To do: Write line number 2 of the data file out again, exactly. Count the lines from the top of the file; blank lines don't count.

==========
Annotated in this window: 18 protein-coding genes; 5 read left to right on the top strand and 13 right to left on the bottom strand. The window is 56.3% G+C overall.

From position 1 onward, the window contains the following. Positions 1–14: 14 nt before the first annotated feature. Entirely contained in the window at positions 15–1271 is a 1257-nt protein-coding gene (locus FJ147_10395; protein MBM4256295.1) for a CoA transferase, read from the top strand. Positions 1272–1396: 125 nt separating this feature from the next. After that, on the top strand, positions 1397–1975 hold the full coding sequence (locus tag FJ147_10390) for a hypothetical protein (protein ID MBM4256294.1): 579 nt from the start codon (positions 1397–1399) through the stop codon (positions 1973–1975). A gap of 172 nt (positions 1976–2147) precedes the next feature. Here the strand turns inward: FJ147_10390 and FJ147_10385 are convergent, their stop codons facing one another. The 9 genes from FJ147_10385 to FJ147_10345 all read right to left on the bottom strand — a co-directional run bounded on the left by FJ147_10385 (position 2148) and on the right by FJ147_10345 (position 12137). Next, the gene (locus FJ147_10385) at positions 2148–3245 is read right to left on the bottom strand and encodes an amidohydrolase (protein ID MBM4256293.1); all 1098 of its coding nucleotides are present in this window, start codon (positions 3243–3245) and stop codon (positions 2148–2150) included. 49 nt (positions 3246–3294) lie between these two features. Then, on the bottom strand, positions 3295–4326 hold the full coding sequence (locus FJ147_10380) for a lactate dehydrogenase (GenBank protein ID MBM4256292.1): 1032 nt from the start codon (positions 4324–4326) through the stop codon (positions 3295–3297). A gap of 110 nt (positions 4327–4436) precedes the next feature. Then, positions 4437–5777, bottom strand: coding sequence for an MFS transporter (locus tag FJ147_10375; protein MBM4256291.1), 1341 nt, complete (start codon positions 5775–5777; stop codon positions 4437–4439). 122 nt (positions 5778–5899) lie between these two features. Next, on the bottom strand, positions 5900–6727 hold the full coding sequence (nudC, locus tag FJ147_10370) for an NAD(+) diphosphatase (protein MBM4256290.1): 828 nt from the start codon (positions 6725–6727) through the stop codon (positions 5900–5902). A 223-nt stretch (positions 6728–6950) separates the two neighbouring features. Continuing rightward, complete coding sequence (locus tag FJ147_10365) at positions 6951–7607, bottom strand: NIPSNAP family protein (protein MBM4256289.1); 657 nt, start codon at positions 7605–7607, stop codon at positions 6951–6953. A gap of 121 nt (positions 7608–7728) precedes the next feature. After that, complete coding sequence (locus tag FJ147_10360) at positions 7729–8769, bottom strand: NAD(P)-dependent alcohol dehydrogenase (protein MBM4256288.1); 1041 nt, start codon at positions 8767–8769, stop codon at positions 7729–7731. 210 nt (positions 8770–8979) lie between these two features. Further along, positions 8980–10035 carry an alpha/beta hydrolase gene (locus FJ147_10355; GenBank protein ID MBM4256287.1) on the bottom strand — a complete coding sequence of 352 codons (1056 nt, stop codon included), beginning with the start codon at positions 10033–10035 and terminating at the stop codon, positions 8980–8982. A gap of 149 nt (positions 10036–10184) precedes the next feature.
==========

From position 1 onward, the window contains the following. Positions 1–14: 14 nt before the first annotated feature. Entirely contained in the window at positions 15–1271 is a 1257-nt protein-coding gene (locus FJ147_10395; protein MBM4256295.1) for a CoA transferase, read from the top strand. Positions 1272–1396: 125 nt separating this feature from the next. After that, on the top strand, positions 1397–1975 hold the full coding sequence (locus tag FJ147_10390) for a hypothetical protein (protein ID MBM4256294.1): 579 nt from the start codon (positions 1397–1399) through the stop codon (positions 1973–1975). A gap of 172 nt (positions 1976–2147) precedes the next feature. Here the strand turns inward: FJ147_10390 and FJ147_10385 are convergent, their stop codons facing one another. The 9 genes from FJ147_10385 to FJ147_10345 all read right to left on the bottom strand — a co-directional run bounded on the left by FJ147_10385 (position 2148) and on the right by FJ147_10345 (position 12137). Next, the gene (locus FJ147_10385) at positions 2148–3245 is read right to left on the bottom strand and encodes an amidohydrolase (protein ID MBM4256293.1); all 1098 of its coding nucleotides are present in this window, start codon (positions 3243–3245) and stop codon (positions 2148–2150) included. 49 nt (positions 3246–3294) lie between these two features. Then, on the bottom strand, positions 3295–4326 hold the full coding sequence (locus FJ147_10380) for a lactate dehydrogenase (GenBank protein ID MBM4256292.1): 1032 nt from the start codon (positions 4324–4326) through the stop codon (positions 3295–3297). A gap of 110 nt (positions 4327–4436) precedes the next feature. Then, positions 4437–5777, bottom strand: coding sequence for an MFS transporter (locus tag FJ147_10375; protein MBM4256291.1), 1341 nt, complete (start codon positions 5775–5777; stop codon positions 4437–4439). 122 nt (positions 5778–5899) lie between these two features. Next, on the bottom strand, positions 5900–6727 hold the full coding sequence (nudC, locus tag FJ147_10370) for an NAD(+) diphosphatase (protein MBM4256290.1): 828 nt from the start codon (positions 6725–6727) through the stop codon (positions 5900–5902). A 223-nt stretch (positions 6728–6950) separates the two neighbouring features. Continuing rightward, complete coding sequence (locus tag FJ147_10365) at positions 6951–7607, bottom strand: NIPSNAP family protein (protein MBM4256289.1); 657 nt, start codon at positions 7605–7607, stop codon at positions 6951–6953. A gap of 121 nt (positions 7608–7728) precedes the next feature. After that, complete coding sequence (locus tag FJ147_10360) at positions 7729–8769, bottom strand: NAD(P)-dependent alcohol dehydrogenase (protein MBM4256288.1); 1041 nt, start codon at positions 8767–8769, stop codon at positions 7729–7731. 210 nt (positions 8770–8979) lie between these two features. Further along, positions 8980–10035 carry an alpha/beta hydrolase gene (locus FJ147_10355; GenBank protein ID MBM4256287.1) on the bottom strand — a complete coding sequence of 352 codons (1056 nt, stop codon included), beginning with the start codon at positions 10033–10035 and terminating at the stop codon, positions 8980–8982. A gap of 149 nt (positions 10036–10184) precedes the next feature.